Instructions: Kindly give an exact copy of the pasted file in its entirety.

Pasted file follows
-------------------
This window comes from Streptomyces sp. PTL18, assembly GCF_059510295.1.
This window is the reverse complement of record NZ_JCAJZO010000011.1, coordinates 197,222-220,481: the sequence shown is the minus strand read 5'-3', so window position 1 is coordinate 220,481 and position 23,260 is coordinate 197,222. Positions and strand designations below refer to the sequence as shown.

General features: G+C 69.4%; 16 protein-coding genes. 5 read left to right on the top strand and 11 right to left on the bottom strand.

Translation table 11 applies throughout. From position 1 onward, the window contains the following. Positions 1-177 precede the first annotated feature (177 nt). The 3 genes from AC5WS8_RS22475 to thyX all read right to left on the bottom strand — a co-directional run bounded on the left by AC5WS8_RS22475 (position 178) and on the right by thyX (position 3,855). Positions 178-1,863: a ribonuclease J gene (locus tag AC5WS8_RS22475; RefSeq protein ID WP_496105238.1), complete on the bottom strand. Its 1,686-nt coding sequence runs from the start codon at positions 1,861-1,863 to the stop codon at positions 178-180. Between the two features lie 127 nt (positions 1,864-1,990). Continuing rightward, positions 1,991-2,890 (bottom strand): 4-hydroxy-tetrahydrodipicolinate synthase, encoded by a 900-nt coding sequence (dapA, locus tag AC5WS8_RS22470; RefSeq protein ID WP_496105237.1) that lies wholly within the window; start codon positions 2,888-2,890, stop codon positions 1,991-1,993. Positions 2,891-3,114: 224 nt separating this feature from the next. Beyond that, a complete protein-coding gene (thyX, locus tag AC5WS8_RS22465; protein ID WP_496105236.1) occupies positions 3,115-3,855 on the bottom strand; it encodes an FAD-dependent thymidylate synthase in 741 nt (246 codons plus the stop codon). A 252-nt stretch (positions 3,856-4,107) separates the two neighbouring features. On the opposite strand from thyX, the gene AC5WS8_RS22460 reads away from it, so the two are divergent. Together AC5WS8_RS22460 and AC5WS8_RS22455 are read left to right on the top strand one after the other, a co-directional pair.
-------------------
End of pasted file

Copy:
This window comes from Streptomyces sp. PTL18, assembly GCF_059510295.1.
This window is the reverse complement of record NZ_JCAJZO010000011.1, coordinates 197,222-220,481: the sequence shown is the minus strand read 5'-3', so window position 1 is coordinate 220,481 and position 23,260 is coordinate 197,222. Positions and strand designations below refer to the sequence as shown.

General features: G+C 69.4%; 16 protein-coding genes. 5 read left to right on the top strand and 11 right to left on the bottom strand.

Translation table 11 applies throughout. From position 1 onward, the window contains the following. Positions 1-177 precede the first annotated feature (177 nt). The 3 genes from AC5WS8_RS22475 to thyX all read right to left on the bottom strand — a co-directional run bounded on the left by AC5WS8_RS22475 (position 178) and on the right by thyX (position 3,855). Positions 178-1,863: a ribonuclease J gene (locus tag AC5WS8_RS22475; RefSeq protein ID WP_496105238.1), complete on the bottom strand. Its 1,686-nt coding sequence runs from the start codon at positions 1,861-1,863 to the stop codon at positions 178-180. Between the two features lie 127 nt (positions 1,864-1,990). Continuing rightward, positions 1,991-2,890 (bottom strand): 4-hydroxy-tetrahydrodipicolinate synthase, encoded by a 900-nt coding sequence (dapA, locus tag AC5WS8_RS22470; RefSeq protein ID WP_496105237.1) that lies wholly within the window; start codon positions 2,888-2,890, stop codon positions 1,991-1,993. Positions 2,891-3,114: 224 nt separating this feature from the next. Beyond that, a complete protein-coding gene (thyX, locus tag AC5WS8_RS22465; protein ID WP_496105236.1) occupies positions 3,115-3,855 on the bottom strand; it encodes an FAD-dependent thymidylate synthase in 741 nt (246 codons plus the stop codon). A 252-nt stretch (positions 3,856-4,107) separates the two neighbouring features. On the opposite strand from thyX, the gene AC5WS8_RS22460 reads away from it, so the two are divergent. Together AC5WS8_RS22460 and AC5WS8_RS22455 are read left to right on the top strand one after the other, a co-directional pair.